Economic experts have little to offer by way of thinking about this phenomenon. Among policy makers there is virtually no discussion about how to revive a city’s economy apart from what might be termed “fad” solutions. Indeed, experts promising solutions appear to take great care to avoid defining just what urban revival really means. You will never read a plan that says the current ambition of Detroit is to be home to 2 million people again. But as depopulation continues, it is equally unthinkable to even imagine urban planners suggesting parallels to the economies of undeveloped nations, even though the evidence points to this conclusion.
Instead we get fashionable but largely ineffective initiatives like building urban creative zones and art districts, incubators for urban entrepreneurship (often focused on “social” entrepreneurship, which means starting even more non-profit organizations), enclaves of the new yuppie generation. But, as Joel Kotkin has pointed out, these strategies have not yielded the results that many predicted. In fact, we have no serious policy that really speaks to economic development for contemporary urban populations, as Rostow’s model did for developing nations a half-century ago.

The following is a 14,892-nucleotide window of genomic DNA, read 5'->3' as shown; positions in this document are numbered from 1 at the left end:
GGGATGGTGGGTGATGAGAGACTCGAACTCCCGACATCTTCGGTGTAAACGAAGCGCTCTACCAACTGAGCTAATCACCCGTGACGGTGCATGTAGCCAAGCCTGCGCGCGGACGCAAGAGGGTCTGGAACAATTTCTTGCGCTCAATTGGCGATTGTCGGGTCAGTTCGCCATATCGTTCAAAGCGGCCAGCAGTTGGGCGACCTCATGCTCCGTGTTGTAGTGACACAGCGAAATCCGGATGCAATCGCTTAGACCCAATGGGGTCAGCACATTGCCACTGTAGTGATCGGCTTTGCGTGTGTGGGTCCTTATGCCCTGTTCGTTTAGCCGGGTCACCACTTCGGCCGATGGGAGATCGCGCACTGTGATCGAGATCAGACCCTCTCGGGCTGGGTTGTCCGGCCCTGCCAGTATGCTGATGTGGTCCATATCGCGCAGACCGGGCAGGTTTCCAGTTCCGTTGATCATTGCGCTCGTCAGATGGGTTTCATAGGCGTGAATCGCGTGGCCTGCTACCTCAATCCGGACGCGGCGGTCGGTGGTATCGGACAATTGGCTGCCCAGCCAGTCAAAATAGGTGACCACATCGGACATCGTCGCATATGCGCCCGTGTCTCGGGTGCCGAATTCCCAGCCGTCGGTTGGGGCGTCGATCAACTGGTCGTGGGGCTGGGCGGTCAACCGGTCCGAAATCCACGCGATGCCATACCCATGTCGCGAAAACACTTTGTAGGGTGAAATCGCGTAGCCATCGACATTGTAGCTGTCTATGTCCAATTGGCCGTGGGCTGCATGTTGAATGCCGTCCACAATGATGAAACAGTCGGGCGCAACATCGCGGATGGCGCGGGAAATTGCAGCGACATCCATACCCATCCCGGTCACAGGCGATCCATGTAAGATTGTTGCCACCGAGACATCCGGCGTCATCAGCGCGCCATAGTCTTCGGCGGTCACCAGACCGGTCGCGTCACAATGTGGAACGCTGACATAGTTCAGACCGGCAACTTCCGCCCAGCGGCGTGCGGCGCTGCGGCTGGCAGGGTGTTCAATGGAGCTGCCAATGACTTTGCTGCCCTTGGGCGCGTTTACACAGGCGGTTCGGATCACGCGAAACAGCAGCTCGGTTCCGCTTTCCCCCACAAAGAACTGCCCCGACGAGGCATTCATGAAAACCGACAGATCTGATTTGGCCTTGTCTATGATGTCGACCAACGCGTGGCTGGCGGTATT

On the contrary, public policy over the past few decades has often hampered cities’ economic development. The retirement ages and pension benefits of civil servants alone play a large role in making city economies fail. No nation would have developed if it had existing legal obligations to its current and retired public workers that exceeded two-thirds of the country’s annual tax revenue (as they do in Stockton, Chicago, and Cleveland).
Three important lessons emerge that must be considered if America ever wants to be serious about revitalizing its failing cities. First, everywhere American policy was effective in nursing new economies to life abroad, indigenous leaders had to believe that their nations could grow and that market-based economies were the best path to expanding human welfare. By contrast, in so many of our declining cities a kind of indifference to growth appears to have settled in. Years of federal dependency may have worked the worst of all unexpected and unintended consequences — a sense among the residents that making one’s future is no longer possible.